‘Problemista’ Review: Wildly Imaginative

Written by Matt Rodriguez

Julio Torres delivers one of the best films of 2024 with the wildly imaginative and inspiring Problemista. As writer, director, and star of the film, Torres injects his own brand of dark humor into a world full where hopes and dreams are all anyone has. It’s bizarre, with an unflinching perspective on the American Dream that hits you at your core. Like any great work of art, the more you think about it, the more it opens your mind to its themes and wonderous possibilities. Problemista is the solution you didn’t know you needed.

Alejandro (Julio Torres) dreams of becoming a toy designer for Hasbro, but when he ends up getting fired from his current job at a cryogenics company he finds himself at risk of being deported and losing the chance to work at his dream job. Alejandro is from El Salvador and is in New York City on a work visa. No job equals no visa, and he now has 30 days to find a new employer to vouch for him. While packing up his things at the cryogenics company, he meets the eccentric Elizabeth (Tilda Swinton) whose artist husband Bobby (RZA) has frozen himself for future society. Elizabeth is a lot to handle for most people and is great at making a scene, but both her and Alejandro take a liking to each other and decide to help each other out. He decides to help her organize an art gallery exhibit featuring Bobby’s paintings of eggs, and she will sign his work visa so he can stay in the country. That is the price of following one’s dream.

The story of the American Dream is no stranger to the big screen, but Problemista‘s presentation is what sets it apart from any other I’ve seen. The film goes hard on the whole dream aspect, embracing Torres’ inner child and bringing his ideas to life no matter how big or outrageous they might be. You see, he doesn’t just want to be any old toy designer. His designs are a bit more obscure and include toys like a Cabbage Patch Kids doll with a cell phone featuring screenshots of random texts between friends or a toy car with inflatable tired that constantly lose air until you can’t play with them any more. Like Alejandro’s toys, Problemista is a film that takes something familiar and puts quite the spin on things to make you think more deeply about what it means.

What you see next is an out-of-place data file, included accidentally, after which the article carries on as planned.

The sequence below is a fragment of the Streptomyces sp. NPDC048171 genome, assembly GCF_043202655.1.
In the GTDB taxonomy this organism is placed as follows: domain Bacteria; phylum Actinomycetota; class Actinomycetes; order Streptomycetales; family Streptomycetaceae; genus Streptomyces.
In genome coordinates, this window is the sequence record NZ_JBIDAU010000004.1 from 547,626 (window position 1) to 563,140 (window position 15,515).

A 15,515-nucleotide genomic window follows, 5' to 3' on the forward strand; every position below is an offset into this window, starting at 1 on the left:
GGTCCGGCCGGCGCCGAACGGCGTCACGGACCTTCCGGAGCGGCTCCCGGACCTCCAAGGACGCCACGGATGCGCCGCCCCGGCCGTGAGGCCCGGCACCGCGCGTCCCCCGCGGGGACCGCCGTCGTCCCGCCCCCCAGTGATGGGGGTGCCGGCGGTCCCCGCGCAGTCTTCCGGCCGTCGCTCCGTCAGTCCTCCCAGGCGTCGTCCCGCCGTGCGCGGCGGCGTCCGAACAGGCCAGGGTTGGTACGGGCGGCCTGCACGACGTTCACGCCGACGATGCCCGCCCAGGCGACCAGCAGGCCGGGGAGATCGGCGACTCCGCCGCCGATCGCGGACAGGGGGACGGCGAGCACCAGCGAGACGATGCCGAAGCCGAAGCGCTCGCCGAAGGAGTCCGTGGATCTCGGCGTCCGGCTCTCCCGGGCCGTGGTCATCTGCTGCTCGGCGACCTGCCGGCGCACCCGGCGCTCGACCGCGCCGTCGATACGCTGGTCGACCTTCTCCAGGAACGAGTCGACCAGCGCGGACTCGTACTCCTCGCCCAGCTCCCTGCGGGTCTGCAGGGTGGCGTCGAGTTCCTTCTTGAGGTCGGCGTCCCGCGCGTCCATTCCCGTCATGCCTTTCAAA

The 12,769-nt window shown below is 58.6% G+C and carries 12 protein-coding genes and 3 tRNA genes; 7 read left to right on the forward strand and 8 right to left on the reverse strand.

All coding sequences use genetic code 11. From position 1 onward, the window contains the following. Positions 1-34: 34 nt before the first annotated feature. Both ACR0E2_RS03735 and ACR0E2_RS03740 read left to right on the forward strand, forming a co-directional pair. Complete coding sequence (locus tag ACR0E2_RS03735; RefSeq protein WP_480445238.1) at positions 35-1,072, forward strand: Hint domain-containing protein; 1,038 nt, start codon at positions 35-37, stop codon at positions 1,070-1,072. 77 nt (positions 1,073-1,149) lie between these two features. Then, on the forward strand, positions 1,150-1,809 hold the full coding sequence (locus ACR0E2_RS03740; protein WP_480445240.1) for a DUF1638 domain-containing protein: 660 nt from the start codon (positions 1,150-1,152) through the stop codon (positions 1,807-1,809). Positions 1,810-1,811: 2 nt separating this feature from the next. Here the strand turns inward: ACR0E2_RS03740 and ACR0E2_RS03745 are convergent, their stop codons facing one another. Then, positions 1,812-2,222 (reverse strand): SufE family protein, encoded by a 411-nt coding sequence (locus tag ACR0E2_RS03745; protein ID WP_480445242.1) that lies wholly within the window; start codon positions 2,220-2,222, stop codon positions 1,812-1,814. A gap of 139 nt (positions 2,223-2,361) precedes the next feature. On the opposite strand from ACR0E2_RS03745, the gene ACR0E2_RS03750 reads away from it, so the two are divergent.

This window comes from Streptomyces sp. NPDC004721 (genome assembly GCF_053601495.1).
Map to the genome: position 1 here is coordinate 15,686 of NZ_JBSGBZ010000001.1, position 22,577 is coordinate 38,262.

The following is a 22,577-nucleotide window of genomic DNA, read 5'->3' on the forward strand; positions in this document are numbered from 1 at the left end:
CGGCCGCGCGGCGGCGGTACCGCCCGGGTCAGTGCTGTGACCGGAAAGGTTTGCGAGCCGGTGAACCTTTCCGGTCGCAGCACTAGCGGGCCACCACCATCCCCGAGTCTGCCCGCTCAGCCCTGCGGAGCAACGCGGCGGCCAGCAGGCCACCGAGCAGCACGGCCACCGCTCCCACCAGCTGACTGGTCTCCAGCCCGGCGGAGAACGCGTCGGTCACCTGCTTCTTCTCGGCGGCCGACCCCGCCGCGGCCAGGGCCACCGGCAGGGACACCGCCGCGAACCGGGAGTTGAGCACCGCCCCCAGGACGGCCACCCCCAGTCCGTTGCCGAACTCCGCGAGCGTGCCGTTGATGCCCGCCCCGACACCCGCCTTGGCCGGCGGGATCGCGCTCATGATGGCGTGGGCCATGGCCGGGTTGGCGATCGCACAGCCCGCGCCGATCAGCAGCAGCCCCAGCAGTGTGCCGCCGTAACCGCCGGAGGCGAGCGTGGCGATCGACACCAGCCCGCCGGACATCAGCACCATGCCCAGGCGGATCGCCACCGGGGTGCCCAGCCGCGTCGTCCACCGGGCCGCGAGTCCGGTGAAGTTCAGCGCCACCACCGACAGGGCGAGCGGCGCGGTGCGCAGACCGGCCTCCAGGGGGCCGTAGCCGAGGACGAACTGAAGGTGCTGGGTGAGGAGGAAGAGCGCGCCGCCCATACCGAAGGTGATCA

When Alejandro loses his job, he becomes stuck in a vicious cycle that can seemingly only end in deportation. He’s not allowed to make any money unless he finds an employer to sign off on his work visa. At the same time, he also needs money to pay the thousands of dollars it costs for the application process, not to mention whatever costs he has associated with just surviving. He finds himself going to Craigslist for whatever odd job he can find to make ends meet. Meanwhile, Elizabeth dangles her signature on his work visa like a carrot on a stick, taking advantage of a young boy who will do almost anything just to stay in the country.

Elizabeth is an absolutely awful person and Tilda Swinton plays her perfectly. There’s no character I’ve seen in recent memory who I hate more than her. She’s mean, self-centered, obnoxious, and most of all delusional. She’s an old white woman who seems to have everything handed to her while Alejandro is the exact opposite. And yet Alejandro’s drive and passion to follow his dreams is why he continues to work for her despite her abuse. What else is he going to do? There are some heartbreaking moments throughout, and you want to see Alejandro to succeed despite everything he goes through. His compassion and empathy allow him to connect with and even appreciate Elizabeth in her own unique way. There is the hope that he will get out from under her influence and flourish as he was meant to.

Problemista is one of the most fascinating films of the year. Julio Torres is a force of nature and while his style of comedy might not be for everyone, his message and themes are simply too powerful to be ignored. Problemista hits you with every emotion and makes you want to hug that inner child that is lost deep within you. We all have dreams and aspirations. Problemista will hopefully give you the courage to chase after them.

  • Problemista


Problemista is bizarre, with an unflinching perspective on the American Dream that hits you at your core. Like any great work of art, the more you think about it, the more it opens your mind to its themes and wonderous possibilities.

About the author

Matt Rodriguez

Owner and Chief Editor of Shakefire.